I had a car-bike accident eight weeks ago (I was on the bike) and I still have some significant elbow pain and stiffness. I saw an orthopedic surgeon who recommended physical therapy but what will the therapist do that I can't do myself?
Elbow stiffness after a traumatic injury is a common problem. Treatment is decided based on whether the stiffness is coming from inside or outside the joint and which specific structures are involved.
Treatment ranges from conservative (nonoperative) care to surgery. Various treatment options include physical therapy, bracing, splinting, manipulation under anesthesia, and surgical release of the capsule. For patients who do not respond to any of these approaches, an elbow replacement may be advised.
Before treatment begins, imaging with X-rays and CT scans must be done. Imaging shows any fractures, loose fragments of bone or cartilage, or infection. If nothing shows up, loss of motion could be caused by the patient's apprehension and muscle tension more than a true mechanical problem. It may be necessary to examine the patient under anesthesia to find the true cause of loss of elbow motion.
When physical therapy is advised, the therapist may apply a number of different approaches. Ultrasound, electrical stimulation, laser therapy, and soft tissue mobilization are some of the techniques used. If appropriate, ther therapist may make a splint for you to help increase and maintain elbow motion. Most of these types of treatment can't be done by yourself.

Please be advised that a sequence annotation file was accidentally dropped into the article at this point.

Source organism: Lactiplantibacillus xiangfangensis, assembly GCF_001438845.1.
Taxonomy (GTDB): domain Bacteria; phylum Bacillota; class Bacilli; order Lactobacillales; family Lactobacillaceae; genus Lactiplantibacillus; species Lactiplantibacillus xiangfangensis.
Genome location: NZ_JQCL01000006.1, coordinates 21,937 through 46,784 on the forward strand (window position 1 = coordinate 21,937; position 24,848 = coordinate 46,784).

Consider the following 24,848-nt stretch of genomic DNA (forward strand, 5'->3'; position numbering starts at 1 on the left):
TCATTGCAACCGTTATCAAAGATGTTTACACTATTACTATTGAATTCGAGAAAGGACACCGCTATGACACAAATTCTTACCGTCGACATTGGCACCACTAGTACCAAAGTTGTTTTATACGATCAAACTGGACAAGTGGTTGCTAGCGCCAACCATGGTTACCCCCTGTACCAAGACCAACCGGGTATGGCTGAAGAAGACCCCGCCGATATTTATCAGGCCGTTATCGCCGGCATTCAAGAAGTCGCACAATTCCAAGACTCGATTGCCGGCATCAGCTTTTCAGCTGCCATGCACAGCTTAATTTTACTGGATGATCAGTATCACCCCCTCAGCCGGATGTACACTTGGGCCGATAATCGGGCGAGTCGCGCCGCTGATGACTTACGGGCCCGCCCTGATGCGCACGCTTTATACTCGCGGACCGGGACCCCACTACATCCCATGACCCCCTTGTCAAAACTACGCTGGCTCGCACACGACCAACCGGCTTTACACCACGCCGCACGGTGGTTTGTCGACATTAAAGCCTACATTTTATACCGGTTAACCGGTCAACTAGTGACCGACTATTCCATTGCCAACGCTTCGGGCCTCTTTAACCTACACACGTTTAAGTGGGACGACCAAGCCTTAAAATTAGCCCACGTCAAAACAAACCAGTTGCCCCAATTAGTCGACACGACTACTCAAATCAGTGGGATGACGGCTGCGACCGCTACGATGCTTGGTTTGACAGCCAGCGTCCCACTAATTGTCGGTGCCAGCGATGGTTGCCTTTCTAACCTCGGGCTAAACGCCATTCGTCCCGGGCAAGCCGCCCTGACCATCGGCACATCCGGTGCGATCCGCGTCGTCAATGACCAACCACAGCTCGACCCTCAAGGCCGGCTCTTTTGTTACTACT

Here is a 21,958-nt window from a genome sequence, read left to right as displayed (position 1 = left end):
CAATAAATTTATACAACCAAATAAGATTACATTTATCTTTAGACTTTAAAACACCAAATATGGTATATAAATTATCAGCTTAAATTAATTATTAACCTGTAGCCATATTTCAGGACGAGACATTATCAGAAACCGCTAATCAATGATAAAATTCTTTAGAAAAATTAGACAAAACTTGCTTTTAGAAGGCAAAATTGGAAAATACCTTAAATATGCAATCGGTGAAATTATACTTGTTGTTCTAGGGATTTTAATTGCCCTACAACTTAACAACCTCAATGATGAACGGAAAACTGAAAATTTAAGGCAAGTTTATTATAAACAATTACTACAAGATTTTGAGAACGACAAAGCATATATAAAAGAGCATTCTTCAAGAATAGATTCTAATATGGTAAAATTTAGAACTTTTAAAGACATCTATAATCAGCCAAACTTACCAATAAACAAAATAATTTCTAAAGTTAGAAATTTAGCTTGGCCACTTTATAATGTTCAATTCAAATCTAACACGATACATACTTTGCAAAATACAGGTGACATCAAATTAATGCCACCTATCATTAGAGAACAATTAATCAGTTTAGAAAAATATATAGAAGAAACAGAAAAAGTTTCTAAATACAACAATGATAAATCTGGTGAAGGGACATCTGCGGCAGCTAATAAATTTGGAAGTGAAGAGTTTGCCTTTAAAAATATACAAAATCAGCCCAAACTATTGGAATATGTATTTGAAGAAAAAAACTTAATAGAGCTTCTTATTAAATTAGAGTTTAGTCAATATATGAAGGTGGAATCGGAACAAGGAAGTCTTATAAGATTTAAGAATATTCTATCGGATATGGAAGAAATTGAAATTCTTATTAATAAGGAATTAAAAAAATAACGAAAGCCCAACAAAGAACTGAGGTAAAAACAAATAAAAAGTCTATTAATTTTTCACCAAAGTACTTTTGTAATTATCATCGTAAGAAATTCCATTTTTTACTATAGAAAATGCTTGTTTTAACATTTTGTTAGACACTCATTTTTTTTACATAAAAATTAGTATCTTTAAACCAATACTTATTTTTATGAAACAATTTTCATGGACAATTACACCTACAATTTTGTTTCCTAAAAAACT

You will probably be given stretching and strengthening exercises to do on your own at home. If you don't regain full, painfree motion after two to four months of active therapy (including your daily home program), there are some surgical options that might be recommended. Your surgeon and the physical therapist will both help guide you through this process.
Charalambos P. Charalambous, BSc, MBCHB, MSc, MD, FRCS (Tr&Ortho), and Bernard F. Morrey, MD. Current Concepts Review: Posttraumatic Elbow Stiffness. In The Journal of Bone and Joint Surgery. August 1, 2012. Vol. 94A. No. 15. Pp. 1428-1437.
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